A book excerpt in The Wall Street Journal this weekend posits that Chinese mothers are “superior” to Western mothers because Chinese mothers’ solution to “substandard performance” is “always to excoriate, punish and shame the child.” According to author Amy Chua, this type of parenting is not only acceptable but commendable. She notes, sort of as an aside, that not all Chinese mothers operate this way, and not all Western mothers don’t. But she’s not afraid to go there:
Despite our squeamishness about cultural stereotypes, there are tons of studies out there showing marked differences between Chinese and Westerners when it comes to parenting. In one study of 50 Western American mothers and 48 Chinese immigrant mothers, almost 70% of the Western mothers said either that “stressing academic success is not good for children” or that “parents need to foster the idea that learning is fun.” By contrast, roughly 0% of the Chinese mothers felt the same way.
Amazingly, the cultural stereotyping is hardly the essay’s most problematic and polarizing issue. Here are some things Amy Chua’s kids — photographed playing violin and piano while their skinny, pretty mother stands before them with her arms crossed — are not allowed to do:
Get any grade less than an A, not be the No. 1 student in every subject except gym and drama, play any instrument other than the piano or violin, not play the piano or violin, choose their own extracurricular activities.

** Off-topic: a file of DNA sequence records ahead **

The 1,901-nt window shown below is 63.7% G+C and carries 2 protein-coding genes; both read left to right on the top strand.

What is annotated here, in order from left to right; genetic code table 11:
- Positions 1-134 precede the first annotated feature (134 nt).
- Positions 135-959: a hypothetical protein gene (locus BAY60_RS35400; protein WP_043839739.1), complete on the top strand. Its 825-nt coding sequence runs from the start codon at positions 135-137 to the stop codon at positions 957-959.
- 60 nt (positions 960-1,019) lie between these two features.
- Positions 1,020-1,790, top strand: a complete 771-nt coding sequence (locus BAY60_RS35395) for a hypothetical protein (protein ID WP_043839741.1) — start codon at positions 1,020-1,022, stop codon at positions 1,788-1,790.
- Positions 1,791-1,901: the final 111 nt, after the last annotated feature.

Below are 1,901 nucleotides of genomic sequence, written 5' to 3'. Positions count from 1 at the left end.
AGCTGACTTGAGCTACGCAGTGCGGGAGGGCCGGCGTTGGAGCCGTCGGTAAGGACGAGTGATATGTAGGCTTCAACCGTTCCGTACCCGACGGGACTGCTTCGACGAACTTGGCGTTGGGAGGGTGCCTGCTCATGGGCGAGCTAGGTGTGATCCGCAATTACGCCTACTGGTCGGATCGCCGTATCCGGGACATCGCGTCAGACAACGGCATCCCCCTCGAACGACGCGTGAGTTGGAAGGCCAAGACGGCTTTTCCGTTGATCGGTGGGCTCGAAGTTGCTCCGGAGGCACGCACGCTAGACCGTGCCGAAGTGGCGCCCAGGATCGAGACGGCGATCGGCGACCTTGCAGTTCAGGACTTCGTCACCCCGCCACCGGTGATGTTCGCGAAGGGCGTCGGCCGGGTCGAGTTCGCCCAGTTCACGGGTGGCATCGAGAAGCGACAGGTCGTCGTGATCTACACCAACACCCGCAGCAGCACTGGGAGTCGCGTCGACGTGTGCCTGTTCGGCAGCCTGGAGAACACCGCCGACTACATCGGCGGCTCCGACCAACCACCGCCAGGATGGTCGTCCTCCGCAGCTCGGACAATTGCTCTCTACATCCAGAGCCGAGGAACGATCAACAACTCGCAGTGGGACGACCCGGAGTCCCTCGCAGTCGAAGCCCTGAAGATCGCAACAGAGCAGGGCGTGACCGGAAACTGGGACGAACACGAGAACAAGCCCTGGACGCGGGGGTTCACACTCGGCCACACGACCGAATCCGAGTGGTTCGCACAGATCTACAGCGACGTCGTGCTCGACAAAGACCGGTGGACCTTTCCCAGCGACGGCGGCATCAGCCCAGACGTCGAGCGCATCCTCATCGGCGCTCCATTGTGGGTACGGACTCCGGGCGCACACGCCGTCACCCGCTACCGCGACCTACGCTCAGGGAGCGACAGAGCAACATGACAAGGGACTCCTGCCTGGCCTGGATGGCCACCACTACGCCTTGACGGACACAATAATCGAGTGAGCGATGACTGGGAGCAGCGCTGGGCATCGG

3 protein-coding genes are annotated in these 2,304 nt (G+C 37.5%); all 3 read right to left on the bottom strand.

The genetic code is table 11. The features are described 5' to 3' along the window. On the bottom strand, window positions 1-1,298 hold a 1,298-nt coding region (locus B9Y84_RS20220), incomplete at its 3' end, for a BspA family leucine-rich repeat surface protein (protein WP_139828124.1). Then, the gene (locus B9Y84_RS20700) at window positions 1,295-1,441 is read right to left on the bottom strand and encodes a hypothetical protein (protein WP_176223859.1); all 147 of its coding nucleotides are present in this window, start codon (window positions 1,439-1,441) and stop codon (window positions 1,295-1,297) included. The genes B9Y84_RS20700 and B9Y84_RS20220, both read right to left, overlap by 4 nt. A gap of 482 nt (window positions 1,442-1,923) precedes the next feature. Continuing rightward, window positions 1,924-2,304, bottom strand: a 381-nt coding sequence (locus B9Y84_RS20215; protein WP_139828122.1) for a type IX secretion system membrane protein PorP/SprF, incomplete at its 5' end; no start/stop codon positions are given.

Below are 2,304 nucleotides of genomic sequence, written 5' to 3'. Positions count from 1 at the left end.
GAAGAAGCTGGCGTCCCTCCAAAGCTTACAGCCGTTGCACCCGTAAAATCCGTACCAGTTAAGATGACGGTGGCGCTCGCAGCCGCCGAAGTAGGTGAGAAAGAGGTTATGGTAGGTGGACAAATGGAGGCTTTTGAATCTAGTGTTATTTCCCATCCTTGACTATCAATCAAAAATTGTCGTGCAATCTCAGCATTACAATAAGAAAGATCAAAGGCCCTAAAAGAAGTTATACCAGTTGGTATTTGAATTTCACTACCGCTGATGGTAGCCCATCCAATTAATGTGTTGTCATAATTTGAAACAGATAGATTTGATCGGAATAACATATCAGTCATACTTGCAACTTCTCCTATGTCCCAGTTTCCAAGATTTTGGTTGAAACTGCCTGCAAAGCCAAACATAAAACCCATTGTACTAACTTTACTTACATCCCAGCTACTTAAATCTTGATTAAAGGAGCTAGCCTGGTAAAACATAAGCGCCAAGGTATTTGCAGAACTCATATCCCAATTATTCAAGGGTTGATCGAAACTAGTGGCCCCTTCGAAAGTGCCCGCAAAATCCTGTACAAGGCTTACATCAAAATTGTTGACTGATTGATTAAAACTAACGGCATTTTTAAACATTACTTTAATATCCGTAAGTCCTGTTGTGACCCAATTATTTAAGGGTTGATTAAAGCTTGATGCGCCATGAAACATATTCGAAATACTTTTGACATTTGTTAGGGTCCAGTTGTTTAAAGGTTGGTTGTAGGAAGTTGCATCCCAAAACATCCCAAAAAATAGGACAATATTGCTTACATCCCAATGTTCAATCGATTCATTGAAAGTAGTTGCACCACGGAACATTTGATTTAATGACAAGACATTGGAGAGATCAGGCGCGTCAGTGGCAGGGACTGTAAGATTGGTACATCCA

“Chinese parents believe that they know what is best for their children and therefore override all of their children’s own desires and preferences,” Chua explains. She even says that calling one’s daughter “garbage” if they get bad grades or “fatty” if they’re fat is a good thing, because bad grades are garbage and skinny is superior. So it’s an act of love: “Many Chinese secretly believe that they care more about their children and are willing to sacrifice much more for them than Westerners, who seem perfectly content to let their children turn out badly.”
A child’s happiness does not really come up throughout the essay insomuch as it’s assumed stereotypical success and personal fulfillment are interchangeable, or at least that things like happiness are too vague and frivolous (“Western”) to tackle. Nor does she ever consider the downsides of telling children what they can and cannot do or be. And another parenting wrinkle that’s left largely and conveniently untouched: how a child feels about his or her parents. (“Chinese parents believe that their kids owe them everything,” Chua writes.) Over 1,200 comments on the story, however, have suggested that children with these sorts of parents often grow up to hate them. “Bill Gates and Mark Zuckerberg grew up in an environment where they were allowed to explore. I am very doubtful they can create their companies if they had parents like the Chuas,” a commenter wrote. Another said, “I initially thought the article was a spoof, because it was so over-the-top narcissistic and, frankly, racist.”
In any case, an opposing piece ran this weekend as well: “In China, Not All Practice Tough Love.” The latter essay was written by someone responding to Chua’s characterization of Chinese parenting. The former, incidentally, is excerpted from Battle Hymn of the Tiger Mother by Amy Chua, to be published Tuesday by Penguin Press. This polarizing bit from the book should help promote it, so Chua can lead by example! She has, if nothing else, made a very clear point about how much she values success. And violin prowess.